"We know the airplane is down. Beyond that, we don’t know a whole lot," Cox said.

The Boeing 777 has one of the best safety records in aviation history. It first carried passengers in June 1995 and went 18 years without a fatal accident. That streak came to an end with the July 2013 Asiana crash. Three of the 307 people aboard that flight died. Saturday’s Malaysia Airlines flight carrying 239 passengers and crew would only be the second fatal incident for the aircraft type.

"It’s one of the most reliable airplanes ever built," said John Goglia, a former member of the U.S. National Transportation Safety Board.

Some of the possible causes for the plane disappearing include:

— A catastrophic structural failure of the airframe or its Rolls-Royce Trent 800 engines. Most aircraft are made of aluminum which is susceptible to corrosion over time, especially in areas of high humidity. But given the plane’s long history and impressive safety record, experts suggest this is unlikely.

More of a threat to the plane’s integrity is the constant pressurization and depressurization of the cabin for takeoff and landing. In April 2011, a Southwest Airlines Boeing 737-300 rapidly lost cabin pressure just after takeoff from Phoenix after the plane’s fuselage ruptured, causing a 5-foot tear. The plane, with 118 people on board, landed safely. But such a rupture is less likely in this case. Airlines fly the 777 on longer distances, with much fewer takeoffs and landings, putting less stress on the airframe.

"It’s not like this was Southwest Airlines doing 10 flights a day," Hamilton said. "There’s nothing to suggest there would be any fatigue issues."

— Bad weather. Planes are designed to fly though most severe storms. However, in June 2009, an Air France flight from Rio de Janeiro to Paris crashed during a bad storm over the Atlantic Ocean. The Airbus A330’s airspeed indicators were giving false readings. That, and bad decisions by the pilots, led the plane into a stall causing it to plummet into the sea. All 228 passengers and crew aboard died. The pilots never radioed for help. But in the case of Saturday’s Malaysia Airlines flight, all indications show that there were clear skies.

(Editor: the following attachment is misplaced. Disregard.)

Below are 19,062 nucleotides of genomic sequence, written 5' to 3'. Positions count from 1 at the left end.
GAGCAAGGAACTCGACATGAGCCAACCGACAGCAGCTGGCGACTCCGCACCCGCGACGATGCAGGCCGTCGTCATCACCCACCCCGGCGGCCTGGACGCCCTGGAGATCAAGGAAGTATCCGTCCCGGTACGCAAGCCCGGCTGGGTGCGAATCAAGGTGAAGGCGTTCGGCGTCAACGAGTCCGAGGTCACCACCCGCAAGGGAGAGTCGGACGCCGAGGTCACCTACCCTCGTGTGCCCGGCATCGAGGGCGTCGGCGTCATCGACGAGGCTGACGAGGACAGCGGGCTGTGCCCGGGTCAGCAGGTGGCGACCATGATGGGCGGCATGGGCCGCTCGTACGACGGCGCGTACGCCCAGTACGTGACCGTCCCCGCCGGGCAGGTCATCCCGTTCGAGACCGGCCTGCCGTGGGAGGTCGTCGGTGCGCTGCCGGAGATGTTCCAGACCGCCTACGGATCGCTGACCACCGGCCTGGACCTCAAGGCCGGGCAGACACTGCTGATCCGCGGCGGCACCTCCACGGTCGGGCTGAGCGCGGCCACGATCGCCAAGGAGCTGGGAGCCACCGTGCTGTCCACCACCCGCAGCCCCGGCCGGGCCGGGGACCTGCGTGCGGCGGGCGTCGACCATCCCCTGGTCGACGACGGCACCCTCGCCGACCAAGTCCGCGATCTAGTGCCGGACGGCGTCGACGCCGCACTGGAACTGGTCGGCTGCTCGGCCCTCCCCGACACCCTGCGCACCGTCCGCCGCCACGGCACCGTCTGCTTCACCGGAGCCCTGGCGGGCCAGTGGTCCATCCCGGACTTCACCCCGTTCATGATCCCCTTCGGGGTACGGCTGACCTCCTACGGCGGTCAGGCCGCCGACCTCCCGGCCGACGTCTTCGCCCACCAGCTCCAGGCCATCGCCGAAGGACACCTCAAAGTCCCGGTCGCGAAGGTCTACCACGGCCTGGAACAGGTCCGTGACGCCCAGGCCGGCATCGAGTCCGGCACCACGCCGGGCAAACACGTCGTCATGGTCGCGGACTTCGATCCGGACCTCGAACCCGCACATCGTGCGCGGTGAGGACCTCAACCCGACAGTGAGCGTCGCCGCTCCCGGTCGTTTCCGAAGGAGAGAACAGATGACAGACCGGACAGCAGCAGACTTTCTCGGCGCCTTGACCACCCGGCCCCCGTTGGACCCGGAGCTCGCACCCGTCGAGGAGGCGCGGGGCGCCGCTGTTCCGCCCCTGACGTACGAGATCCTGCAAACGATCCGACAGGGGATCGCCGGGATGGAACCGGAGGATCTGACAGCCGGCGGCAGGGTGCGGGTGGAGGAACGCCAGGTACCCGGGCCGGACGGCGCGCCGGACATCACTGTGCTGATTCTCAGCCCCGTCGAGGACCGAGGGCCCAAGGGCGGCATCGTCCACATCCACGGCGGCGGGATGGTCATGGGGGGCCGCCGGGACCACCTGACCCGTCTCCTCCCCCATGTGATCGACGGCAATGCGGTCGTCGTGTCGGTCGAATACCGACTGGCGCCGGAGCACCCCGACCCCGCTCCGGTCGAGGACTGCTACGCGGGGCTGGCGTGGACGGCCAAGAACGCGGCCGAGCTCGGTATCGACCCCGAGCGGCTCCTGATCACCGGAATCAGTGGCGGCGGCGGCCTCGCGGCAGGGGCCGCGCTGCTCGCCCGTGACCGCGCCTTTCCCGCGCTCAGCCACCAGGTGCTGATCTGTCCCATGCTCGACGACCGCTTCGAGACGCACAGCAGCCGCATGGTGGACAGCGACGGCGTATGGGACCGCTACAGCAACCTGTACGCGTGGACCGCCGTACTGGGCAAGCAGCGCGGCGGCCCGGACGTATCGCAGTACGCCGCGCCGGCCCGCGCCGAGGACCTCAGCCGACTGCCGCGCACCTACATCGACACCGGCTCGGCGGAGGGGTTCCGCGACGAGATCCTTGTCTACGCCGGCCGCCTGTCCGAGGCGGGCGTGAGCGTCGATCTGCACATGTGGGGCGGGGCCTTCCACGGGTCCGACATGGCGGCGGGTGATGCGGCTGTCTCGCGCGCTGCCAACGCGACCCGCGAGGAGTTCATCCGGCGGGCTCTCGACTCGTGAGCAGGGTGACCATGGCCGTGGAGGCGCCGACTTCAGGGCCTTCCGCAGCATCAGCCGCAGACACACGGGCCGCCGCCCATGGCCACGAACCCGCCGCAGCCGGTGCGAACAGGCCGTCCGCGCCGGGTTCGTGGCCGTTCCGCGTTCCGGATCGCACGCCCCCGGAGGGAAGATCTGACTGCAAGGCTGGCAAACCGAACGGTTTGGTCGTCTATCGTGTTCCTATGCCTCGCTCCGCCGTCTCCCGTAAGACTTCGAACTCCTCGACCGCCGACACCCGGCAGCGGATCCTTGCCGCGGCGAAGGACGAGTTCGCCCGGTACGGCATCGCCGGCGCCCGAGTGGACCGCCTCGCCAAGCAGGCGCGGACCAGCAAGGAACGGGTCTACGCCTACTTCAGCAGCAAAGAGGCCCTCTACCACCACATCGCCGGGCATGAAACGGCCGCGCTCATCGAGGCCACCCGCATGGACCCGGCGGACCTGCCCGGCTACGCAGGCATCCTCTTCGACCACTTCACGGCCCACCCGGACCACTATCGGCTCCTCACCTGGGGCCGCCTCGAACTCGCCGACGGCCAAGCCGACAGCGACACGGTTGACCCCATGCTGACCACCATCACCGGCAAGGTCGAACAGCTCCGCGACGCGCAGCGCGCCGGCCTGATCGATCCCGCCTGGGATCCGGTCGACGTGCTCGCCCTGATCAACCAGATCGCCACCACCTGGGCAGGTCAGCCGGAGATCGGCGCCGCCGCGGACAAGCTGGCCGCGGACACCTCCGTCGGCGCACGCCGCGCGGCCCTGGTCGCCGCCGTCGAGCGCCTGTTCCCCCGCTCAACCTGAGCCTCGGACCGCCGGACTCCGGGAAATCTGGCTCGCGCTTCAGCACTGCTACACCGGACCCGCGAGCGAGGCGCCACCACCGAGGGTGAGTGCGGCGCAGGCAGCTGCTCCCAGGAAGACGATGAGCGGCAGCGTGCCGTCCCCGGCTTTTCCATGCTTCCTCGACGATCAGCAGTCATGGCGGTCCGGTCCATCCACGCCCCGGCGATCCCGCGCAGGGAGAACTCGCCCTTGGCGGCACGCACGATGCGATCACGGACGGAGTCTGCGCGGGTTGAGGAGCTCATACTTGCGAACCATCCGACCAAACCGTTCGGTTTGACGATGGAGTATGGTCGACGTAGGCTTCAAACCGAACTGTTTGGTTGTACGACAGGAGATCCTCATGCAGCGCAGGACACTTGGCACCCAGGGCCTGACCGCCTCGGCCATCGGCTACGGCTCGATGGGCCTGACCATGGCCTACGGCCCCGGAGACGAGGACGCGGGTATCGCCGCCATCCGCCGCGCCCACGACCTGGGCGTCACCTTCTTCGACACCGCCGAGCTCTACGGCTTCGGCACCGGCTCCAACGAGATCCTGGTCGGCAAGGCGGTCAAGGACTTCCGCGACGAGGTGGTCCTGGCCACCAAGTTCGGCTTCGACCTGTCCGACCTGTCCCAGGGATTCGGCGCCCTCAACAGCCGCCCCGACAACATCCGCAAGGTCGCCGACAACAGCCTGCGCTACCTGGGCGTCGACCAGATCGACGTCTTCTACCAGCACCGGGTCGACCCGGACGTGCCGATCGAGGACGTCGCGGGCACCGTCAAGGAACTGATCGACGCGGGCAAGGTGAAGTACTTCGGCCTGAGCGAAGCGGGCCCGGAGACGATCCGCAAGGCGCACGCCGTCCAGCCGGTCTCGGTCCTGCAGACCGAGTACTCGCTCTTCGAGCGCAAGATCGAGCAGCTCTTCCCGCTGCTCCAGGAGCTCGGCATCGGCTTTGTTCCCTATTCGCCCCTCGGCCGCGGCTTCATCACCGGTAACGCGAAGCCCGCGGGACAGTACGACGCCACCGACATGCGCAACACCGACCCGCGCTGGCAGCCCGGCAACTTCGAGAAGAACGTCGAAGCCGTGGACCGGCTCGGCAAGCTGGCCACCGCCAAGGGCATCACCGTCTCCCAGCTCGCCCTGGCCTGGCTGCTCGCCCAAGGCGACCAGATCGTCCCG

— Pilot disorientation. Curtis said that the pilots could have taken the plane off autopilot and somehow went off course and didn’t realize it until it was too late. The plane could have flown for another five or six hours from its point of last contact, putting it up to 3,000 miles away. This is unlikely given that the plane probably would have been picked up by radar somewhere. But it’s too early to eliminate it as a possibility.

— Failure of both engines. In January 2008, a British Airways 777 crashed about 1,000 feet short of the runway at London’s Heathrow Airport. As the plane was coming in to land, the engines lost thrust because of ice buildup in the fuel system. There were no fatalities. Such a scenario is possible, but Hamilton said the plane could glide for up to 20 minutes, giving pilots plenty of time to make an emergency call. When a US Airways A320 lost both of its engines in January 2009 after taking off from LaGuardia Airport in New York it was at a much lower elevation. But Capt. Chesley B. "Sully" Sullenberger still had plenty of communications with air traffic controllers before ending the six-minute flight in the Hudson River.